Chromosomes Teacher Resources

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Create your own karyotypes with clay in a kinesthetic genome activity. This tactile experience was created for visually impaired pupils, but can be used for all hands-on learners who are beginning to study chromosomes. The preparation directions are intended for teachers of the visually impaired, so adjust as needed for your classes. A reading activity is referenced and so is ddiscussion, but no reading is included, and the discussion information is quite limited. 
Students are introduced to mapping by crossover frequency. Genes travel as packaged trains on chromosomes. They use this experiment, genetic mapping assignment, that allow students to quickly complete the assignment and yet examine the concepts of a simple map.
Students explore genetics, chromosomes and DNA.  For this genetics lesson students design a chromosome and identify a family tree through genetics. 
Students create models of chromosomes using clay, coins, beads, or marbles. They complete a worksheet regarding their crossover frequencies they created with their chromosomes and gene models. They read an essay on sex chromosomes and answer the accompanying questions.
Students demonstrate mitosis as a class with pvc 'chromosomes'. In this mitosis lesson, students explore the phases of the cell cycle. They work together to demonstrate the cellular process with rope, cords, and pvc pipes.
Students read about the X and Y chromosomes in humans and complete a worksheet.
Students investigate DNA by doing a hands on activity.  For this activity lesson students participate in a lab that allows to explore DNA and chromosomes. 
Students evaluate the degree of chromosome similarity and difference between humans and apes. Students infer about the relationship between a human and ape based on similarities found.
Young scholars study the processes of meiosis and mitosis.  In this chromosome instructional activity students participate in an activity that young scholars role play the parts of a cell then create one. 
Biology aces define haploid and diploid, determine number of chromosomes for various cells, and then state which cells are haploid and diploid. Plenty of practice is provided by the thirty-eight questions on this assignment. You will be glad that you found it to use during your cell division unit!
Students explore chromosome karyotyping. For this chromosome karyotyping lesson plan, students use a chromosome kit to explore chromosome syndromes and disorders. They also produce a large model of a cell with chromosome to simulate cell division, the stages of cell division and the structures of the chromosomes.
Students examine chromosomes. In this chromosome lesson, students research chromosomes and chromosome mutations. Students discover diseases caused by chromosome mutation and analyze symptoms to determine the chromosome mutation.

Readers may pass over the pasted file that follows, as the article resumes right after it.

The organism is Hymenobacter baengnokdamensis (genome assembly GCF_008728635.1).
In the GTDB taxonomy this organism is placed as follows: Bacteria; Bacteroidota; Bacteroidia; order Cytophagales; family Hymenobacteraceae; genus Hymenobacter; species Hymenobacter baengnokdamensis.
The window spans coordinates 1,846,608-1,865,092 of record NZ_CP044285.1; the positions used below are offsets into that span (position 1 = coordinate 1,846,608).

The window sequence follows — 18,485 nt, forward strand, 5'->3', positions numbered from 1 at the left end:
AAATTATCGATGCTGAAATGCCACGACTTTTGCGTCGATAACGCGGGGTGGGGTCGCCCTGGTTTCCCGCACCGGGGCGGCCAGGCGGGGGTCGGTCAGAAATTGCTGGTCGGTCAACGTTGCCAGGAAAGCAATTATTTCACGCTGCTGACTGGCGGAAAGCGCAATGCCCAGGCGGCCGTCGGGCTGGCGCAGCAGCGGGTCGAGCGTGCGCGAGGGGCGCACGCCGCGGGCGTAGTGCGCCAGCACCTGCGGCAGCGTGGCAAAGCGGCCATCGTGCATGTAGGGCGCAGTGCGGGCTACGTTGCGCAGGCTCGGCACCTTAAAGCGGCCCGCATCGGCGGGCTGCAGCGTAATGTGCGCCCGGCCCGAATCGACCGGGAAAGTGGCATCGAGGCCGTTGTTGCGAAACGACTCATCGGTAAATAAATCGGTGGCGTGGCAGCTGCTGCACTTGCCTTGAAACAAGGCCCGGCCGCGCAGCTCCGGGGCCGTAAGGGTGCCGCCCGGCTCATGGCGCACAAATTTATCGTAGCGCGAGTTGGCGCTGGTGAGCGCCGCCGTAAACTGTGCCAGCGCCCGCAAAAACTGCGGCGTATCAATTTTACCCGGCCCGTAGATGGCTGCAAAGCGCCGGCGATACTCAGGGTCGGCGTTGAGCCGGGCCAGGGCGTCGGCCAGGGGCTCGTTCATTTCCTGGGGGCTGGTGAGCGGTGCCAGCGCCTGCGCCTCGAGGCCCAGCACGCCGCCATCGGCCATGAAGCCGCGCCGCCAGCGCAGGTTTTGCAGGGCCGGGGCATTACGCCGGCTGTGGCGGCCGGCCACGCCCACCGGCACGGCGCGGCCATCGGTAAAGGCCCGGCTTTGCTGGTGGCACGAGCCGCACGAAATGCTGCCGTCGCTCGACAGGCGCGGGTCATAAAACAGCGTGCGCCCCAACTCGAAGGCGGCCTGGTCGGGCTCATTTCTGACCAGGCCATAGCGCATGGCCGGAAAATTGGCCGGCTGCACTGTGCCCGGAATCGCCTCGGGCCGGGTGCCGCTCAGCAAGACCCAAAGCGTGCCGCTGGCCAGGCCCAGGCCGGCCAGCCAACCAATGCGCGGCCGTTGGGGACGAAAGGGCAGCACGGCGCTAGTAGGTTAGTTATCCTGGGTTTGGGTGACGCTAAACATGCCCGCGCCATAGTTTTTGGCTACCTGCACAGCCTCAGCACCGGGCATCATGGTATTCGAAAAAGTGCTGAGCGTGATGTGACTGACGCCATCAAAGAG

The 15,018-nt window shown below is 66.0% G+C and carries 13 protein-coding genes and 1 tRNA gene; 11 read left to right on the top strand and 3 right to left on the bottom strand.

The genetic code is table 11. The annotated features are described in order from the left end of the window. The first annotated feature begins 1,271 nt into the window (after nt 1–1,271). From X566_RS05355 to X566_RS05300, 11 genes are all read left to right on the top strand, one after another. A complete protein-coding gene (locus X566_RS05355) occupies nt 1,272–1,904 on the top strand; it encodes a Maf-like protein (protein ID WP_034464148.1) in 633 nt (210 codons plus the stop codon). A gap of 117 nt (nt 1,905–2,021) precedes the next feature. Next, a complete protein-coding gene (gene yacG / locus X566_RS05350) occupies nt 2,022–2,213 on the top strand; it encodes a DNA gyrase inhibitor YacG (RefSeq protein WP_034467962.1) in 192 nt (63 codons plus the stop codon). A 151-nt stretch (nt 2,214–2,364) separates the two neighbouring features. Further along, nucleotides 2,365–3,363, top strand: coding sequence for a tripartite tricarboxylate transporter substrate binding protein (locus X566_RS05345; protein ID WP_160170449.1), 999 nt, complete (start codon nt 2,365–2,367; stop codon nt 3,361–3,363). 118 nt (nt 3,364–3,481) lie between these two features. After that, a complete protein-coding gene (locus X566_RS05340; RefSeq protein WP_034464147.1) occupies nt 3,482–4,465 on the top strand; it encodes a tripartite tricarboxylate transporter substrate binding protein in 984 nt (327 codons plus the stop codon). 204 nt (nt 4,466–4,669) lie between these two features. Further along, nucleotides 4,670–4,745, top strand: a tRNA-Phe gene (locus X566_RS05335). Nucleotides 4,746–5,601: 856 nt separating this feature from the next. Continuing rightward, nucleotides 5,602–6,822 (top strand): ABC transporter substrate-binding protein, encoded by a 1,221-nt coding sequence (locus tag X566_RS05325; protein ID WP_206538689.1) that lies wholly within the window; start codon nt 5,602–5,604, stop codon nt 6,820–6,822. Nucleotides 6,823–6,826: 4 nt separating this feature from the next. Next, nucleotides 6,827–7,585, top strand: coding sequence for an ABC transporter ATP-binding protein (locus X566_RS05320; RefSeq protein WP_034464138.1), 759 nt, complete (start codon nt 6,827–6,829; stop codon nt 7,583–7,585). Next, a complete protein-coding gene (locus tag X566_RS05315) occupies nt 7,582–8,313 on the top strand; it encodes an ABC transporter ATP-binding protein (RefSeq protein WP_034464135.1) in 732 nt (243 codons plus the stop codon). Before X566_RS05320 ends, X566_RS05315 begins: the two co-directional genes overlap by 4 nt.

In this chromosome worksheet, students answer eighteen questions about chromatids, chromosomes, types of reproduction, haploid and diploid cells and zygotes.
After viewing these concise summaries of the common chromosome abnormalities that cause disorders, students' understanding of genetic errors will be much better.  This presentation has clear diagrams to accompany the explanations. The slides have information about the genetic problems, but not many details about the disorders themselves.
Students examine how cells reproduce themselves, and how chromosomes are copied and distributed. They create chromosomes using paper, yarn, string, and plastic knives, forks and spoons.
Students explore the mode of inheritance of chromosomes. Given a scenario, students use the Human Genome sheet to determine inherited chromosomes. They illustrate the difference between genotype and phenotype. Students develop a model using chromosomes.
Students actively engage in the careful analysis of chromosome banding patterns and identify examples of inversion in homologous chromosomes.
For this chromosomes worksheet, students complete a crossword puzzle with 33 questions about genetic mutation in chromosomes. They identify traits associated with certain genes.
Students review the structure and function of DNA, genes, and chromosomes and are engaged by a demonstration illustrating the relative size of DNA, genes and chromosomes. They also describe through analogy and model the structure and function of DNA, genes, and chromosomes.
Students use this laboratory procedure to outline the mechanism by which salivary glands are removed and prepared so that the polytene chromosomes may be observed.Drosophila virilis is used instead of Drosophila melanogaster because D. virilis is much larger and it is easier to dissect and remove the salivary glands from the larvae of this species.

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